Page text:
Paul and Wisdom: Part 4 of 5 (series: Lessons on 1 Co.)
by John Lowe
4 And my speech and my preaching was not with enticing words of man's wisdom, but in demonstration of the Spirit and of power:
And my speech, and my preaching
The phrase And my speech, if it is to be distinguished from preaching, refers, to his private conversations; and my preaching, to his public sermons.
was not with enticing words of man's wisdom,
Enticing words means the same as “persuasive preaching.” Paul is not saying that his preaching lacked the element of persuasiveness. His sermon before Agrippa in Acts 26 is a remarkable example of persuasive preaching. Paul is simply rejecting any reliance on the preacher's ability to persuade with human wisdom. The subject matter of his ministry did not take into account the liberal arts and sciences, or the philosophy and dry morality of the Gentiles, but his message was salvation by a crucified Christ; and he did not resort to the arts and enticements of Greek oratory or philosophy— “For we have not followed cunningly devised fables, when we made known unto you the power and coming of our Lord Jesus Christ, but were eyewitnesses of his majesty” (2 Peter 1:16; KJV). That great English preacher of the nineteenth century, Charles Spurgeon said, "It is ours to speak the truth boldly, and in every case we shall be a sweet savor unto God; but to say what people want to hear in the hope of making converts is evil. The preacher should never use the kind of oratory that was adapted to captivate and charm, and which the Greeks so much esteemed. This is never to be thought of for an instant."
Note: “man's” is omitted in the oldest translations; but still "wisdom" does refer to "man's" wisdom.
but in demonstration of the Spirit, and of power:
In the previous line, Paul stated what his preaching was not, and here he is saying what it is; it is a demonstration (manifestation, revelation) of the power of the Holy Spirit. His sermons incorporate solid proofs taken out of the OT writings, enhanced and driven home by the Spirit of God, and which amounted to a demonstration of the truths he delivered. Then there were signs, and wonders, and miracles, and the gifts of the Holy Ghost, those extraordinary instances of divine power, which greatly confirmed the doctrines he preached: and besides all these, the Spirit of God marvelously assisted him in his work by informing him of what he should say, and how to say it; not what human wisdom taught, but that which the Holy Ghost taught; and the outcome was that his ministry had power, to convert, comfort, edify, and save many. Paul knew it is the preacher's job to preach and it is the Holy Spirit's job to demonstrate. His preaching may not have been impressive or persuasive on a human level, but on a spiritual level, it had power.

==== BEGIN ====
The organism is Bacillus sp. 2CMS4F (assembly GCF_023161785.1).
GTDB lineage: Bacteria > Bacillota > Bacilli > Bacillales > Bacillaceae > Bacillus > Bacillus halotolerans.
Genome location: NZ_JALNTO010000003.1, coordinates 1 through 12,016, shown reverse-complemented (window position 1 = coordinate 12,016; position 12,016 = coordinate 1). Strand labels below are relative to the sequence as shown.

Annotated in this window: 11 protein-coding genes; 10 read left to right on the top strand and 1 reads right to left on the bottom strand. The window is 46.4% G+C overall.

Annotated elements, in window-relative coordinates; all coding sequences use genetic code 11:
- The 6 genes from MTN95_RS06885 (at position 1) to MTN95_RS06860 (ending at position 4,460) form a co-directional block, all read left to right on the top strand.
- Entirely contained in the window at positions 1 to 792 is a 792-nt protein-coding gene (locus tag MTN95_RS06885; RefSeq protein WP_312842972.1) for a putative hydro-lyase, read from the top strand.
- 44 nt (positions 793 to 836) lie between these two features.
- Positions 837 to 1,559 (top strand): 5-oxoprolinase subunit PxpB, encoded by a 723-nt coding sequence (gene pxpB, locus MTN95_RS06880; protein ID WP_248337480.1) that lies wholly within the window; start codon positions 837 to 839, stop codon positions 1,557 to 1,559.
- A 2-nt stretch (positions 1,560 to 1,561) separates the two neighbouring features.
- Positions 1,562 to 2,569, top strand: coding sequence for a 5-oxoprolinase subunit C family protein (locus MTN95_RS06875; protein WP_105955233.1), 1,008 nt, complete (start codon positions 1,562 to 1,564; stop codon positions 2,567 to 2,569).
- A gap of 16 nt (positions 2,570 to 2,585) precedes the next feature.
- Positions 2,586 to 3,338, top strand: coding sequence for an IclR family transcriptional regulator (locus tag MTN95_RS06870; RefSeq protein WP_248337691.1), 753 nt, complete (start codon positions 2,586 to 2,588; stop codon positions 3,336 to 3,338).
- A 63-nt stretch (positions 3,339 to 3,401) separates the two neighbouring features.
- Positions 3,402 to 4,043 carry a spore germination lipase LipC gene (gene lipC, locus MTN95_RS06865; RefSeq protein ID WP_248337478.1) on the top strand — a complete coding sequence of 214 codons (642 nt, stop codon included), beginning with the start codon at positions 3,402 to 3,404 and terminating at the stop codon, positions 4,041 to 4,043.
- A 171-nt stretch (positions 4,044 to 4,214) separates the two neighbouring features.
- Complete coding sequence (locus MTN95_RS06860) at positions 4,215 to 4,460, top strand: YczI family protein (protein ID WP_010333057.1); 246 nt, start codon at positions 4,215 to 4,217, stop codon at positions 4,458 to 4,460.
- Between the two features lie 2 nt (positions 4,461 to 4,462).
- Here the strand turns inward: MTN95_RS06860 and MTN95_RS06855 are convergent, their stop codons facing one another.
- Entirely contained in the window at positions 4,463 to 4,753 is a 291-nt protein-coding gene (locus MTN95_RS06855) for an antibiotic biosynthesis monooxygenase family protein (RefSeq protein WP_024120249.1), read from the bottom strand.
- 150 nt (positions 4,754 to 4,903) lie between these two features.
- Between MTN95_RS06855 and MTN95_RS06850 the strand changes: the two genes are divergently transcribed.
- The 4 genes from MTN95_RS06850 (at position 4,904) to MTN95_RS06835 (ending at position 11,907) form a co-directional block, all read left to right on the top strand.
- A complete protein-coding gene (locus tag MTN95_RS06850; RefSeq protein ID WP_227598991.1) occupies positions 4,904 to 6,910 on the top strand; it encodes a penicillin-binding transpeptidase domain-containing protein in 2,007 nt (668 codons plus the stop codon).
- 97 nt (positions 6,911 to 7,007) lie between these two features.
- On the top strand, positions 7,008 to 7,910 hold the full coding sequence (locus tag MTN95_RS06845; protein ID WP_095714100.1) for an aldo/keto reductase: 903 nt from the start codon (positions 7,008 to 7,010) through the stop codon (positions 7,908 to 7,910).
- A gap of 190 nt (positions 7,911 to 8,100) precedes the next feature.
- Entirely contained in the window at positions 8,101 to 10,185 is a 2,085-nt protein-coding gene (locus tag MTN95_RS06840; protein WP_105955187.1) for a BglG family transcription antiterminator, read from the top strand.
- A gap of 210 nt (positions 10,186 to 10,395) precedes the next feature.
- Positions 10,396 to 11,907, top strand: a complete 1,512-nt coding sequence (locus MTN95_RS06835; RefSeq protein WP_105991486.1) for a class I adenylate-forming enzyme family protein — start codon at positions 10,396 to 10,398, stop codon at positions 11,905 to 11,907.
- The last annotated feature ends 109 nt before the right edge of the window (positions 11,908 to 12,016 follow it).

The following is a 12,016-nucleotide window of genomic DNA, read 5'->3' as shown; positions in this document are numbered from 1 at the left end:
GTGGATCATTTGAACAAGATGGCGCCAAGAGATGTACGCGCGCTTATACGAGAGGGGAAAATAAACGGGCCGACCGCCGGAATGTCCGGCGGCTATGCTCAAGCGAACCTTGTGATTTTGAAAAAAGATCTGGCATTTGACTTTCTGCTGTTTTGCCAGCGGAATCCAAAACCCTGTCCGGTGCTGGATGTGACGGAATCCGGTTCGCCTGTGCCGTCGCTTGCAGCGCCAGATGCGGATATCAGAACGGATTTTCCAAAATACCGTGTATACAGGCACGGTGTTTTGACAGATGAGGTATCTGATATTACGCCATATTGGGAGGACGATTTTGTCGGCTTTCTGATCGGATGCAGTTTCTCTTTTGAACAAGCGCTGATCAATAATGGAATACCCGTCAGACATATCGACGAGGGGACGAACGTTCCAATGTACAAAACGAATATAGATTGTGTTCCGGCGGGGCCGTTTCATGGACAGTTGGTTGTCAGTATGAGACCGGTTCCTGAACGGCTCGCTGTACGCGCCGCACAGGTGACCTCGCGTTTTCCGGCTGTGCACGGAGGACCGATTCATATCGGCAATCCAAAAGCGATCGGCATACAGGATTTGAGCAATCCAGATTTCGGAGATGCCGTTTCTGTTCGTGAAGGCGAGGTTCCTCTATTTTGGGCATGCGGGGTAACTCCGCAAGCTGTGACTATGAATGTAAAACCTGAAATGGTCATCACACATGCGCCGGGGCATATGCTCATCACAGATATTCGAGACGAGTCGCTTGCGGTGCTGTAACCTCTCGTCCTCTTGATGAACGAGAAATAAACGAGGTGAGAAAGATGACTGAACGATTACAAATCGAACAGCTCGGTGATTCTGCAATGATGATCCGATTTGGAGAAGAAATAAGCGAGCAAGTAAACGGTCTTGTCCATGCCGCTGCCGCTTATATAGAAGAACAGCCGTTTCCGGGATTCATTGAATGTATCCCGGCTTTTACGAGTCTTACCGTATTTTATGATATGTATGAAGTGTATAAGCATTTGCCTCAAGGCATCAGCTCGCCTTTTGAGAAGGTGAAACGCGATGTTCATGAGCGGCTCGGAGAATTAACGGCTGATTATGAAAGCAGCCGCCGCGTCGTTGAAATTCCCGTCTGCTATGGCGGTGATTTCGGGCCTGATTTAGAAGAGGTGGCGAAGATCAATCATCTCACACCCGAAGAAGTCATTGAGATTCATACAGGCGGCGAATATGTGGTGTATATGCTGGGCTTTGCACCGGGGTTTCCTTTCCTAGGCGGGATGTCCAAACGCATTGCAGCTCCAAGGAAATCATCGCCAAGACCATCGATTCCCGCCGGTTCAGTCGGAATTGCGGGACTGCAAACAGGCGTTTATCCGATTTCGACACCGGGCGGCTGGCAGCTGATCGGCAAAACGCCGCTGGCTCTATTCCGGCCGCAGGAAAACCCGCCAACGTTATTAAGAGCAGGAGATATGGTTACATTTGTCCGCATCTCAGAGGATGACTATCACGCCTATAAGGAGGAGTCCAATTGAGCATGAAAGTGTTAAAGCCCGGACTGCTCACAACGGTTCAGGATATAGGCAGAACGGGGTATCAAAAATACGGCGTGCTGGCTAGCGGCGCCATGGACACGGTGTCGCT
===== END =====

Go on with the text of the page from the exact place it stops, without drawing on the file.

Persuasion is man's means of winning over his fellow man. God's means is demonstration, leaving no doubt, and inspiring unreserved faith. This demonstration was prepared and carried out by the powerful work of the Spirit, which was exhibited both outwardly by miracles, and inwardly by working on the heart. When Paul preached he demonstrated the power of the Holy Spirit: “And they were not able to resist the wisdom and the spirit by which he spake” (Acts 6:10; KJV); and his listeners were obliged either to yield to its teachings, or were bewildered by its truth. Paul did not preach a social gospel meant to tickle the ears of the congregation; but, he preached the word of God, which he described as powerful: “For the word of God is quick, and powerful, and sharper than any two-edged sword, piercing even to the dividing asunder of soul and spirit, and of the joints and marrow, and is a discerner of the thoughts and intents of the heart” (Heb 4:11-12; KJV). He didn’t leave anything out; he preached the entire gospel: “Through mighty signs and wonders, by the power of the Spirit of God; so that from Jerusalem, and round about unto Illyricum, I have fully preached the gospel of Christ” (Romans 15:19; KJV). Through the power of the Holy Ghost, he was enabled to work mighty signs and wonders among the Gentiles; so that they were convinced that both his doctrine and mission was Divine; and therefore they cheerfully received the Gospel of the Lord Jesus. The Holy Spirit demonstrated that the Gospel was true by the remarkable conversions fashioned by it. Every converted sinner furnishes such a demonstration, and every instance where it produces peace, hope, and joy shows that it is from heaven.
In our day we have a great many words of man’s wisdom. There is a great deal of preaching, but very little of it is done “in demonstration of the Spirit and of power.” The feeling is that we only need the right method or the right topic or the right style. Oh, how we need the power of the Holy Spirit in our preaching!
5 That your faith should not stand in the wisdom of men, but in the power of God.